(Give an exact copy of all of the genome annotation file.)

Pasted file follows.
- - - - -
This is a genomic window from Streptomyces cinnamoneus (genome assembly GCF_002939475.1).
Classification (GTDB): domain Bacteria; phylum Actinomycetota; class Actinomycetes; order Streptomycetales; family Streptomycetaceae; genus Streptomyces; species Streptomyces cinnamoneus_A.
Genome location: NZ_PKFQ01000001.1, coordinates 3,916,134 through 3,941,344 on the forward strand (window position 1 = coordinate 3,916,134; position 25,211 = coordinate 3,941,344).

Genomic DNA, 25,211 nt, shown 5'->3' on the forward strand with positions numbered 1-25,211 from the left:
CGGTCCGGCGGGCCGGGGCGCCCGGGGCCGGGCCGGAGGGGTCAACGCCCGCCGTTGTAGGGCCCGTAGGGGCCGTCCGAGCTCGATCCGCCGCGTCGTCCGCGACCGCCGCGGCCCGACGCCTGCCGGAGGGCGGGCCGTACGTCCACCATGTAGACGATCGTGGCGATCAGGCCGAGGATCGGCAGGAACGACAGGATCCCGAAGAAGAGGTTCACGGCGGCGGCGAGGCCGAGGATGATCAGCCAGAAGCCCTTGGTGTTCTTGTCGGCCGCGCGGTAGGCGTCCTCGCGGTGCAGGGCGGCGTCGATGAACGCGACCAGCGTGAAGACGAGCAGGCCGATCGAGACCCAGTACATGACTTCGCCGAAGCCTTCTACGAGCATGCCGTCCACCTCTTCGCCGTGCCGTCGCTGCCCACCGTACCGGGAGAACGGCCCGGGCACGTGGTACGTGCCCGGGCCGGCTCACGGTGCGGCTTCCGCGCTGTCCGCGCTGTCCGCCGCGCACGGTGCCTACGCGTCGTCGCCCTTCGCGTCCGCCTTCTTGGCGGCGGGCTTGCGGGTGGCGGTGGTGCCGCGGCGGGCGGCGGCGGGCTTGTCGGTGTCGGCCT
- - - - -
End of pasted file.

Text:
This is a genomic window from Streptomyces cinnamoneus (genome assembly GCF_002939475.1).
Classification (GTDB): domain Bacteria; phylum Actinomycetota; class Actinomycetes; order Streptomycetales; family Streptomycetaceae; genus Streptomyces; species Streptomyces cinnamoneus_A.
Genome location: NZ_PKFQ01000001.1, coordinates 3,916,134 through 3,941,344 on the forward strand (window position 1 = coordinate 3,916,134; position 25,211 = coordinate 3,941,344).

Genomic DNA, 25,211 nt, shown 5'->3' on the forward strand with positions numbered 1-25,211 from the left:
CGGTCCGGCGGGCCGGGGCGCCCGGGGCCGGGCCGGAGGGGTCAACGCCCGCCGTTGTAGGGCCCGTAGGGGCCGTCCGAGCTCGATCCGCCGCGTCGTCCGCGACCGCCGCGGCCCGACGCCTGCCGGAGGGCGGGCCGTACGTCCACCATGTAGACGATCGTGGCGATCAGGCCGAGGATCGGCAGGAACGACAGGATCCCGAAGAAGAGGTTCACGGCGGCGGCGAGGCCGAGGATGATCAGCCAGAAGCCCTTGGTGTTCTTGTCGGCCGCGCGGTAGGCGTCCTCGCGGTGCAGGGCGGCGTCGATGAACGCGACCAGCGTGAAGACGAGCAGGCCGATCGAGACCCAGTACATGACTTCGCCGAAGCCTTCTACGAGCATGCCGTCCACCTCTTCGCCGTGCCGTCGCTGCCCACCGTACCGGGAGAACGGCCCGGGCACGTGGTACGTGCCCGGGCCGGCTCACGGTGCGGCTTCCGCGCTGTCCGCGCTGTCCGCCGCGCACGGTGCCTACGCGTCGTCGCCCTTCGCGTCCGCCTTCTTGGCGGCGGGCTTGCGGGTGGCGGTGGTGCCGCGGCGGGCGGCGGCGGGCTTGTCGGTGTCGGCCT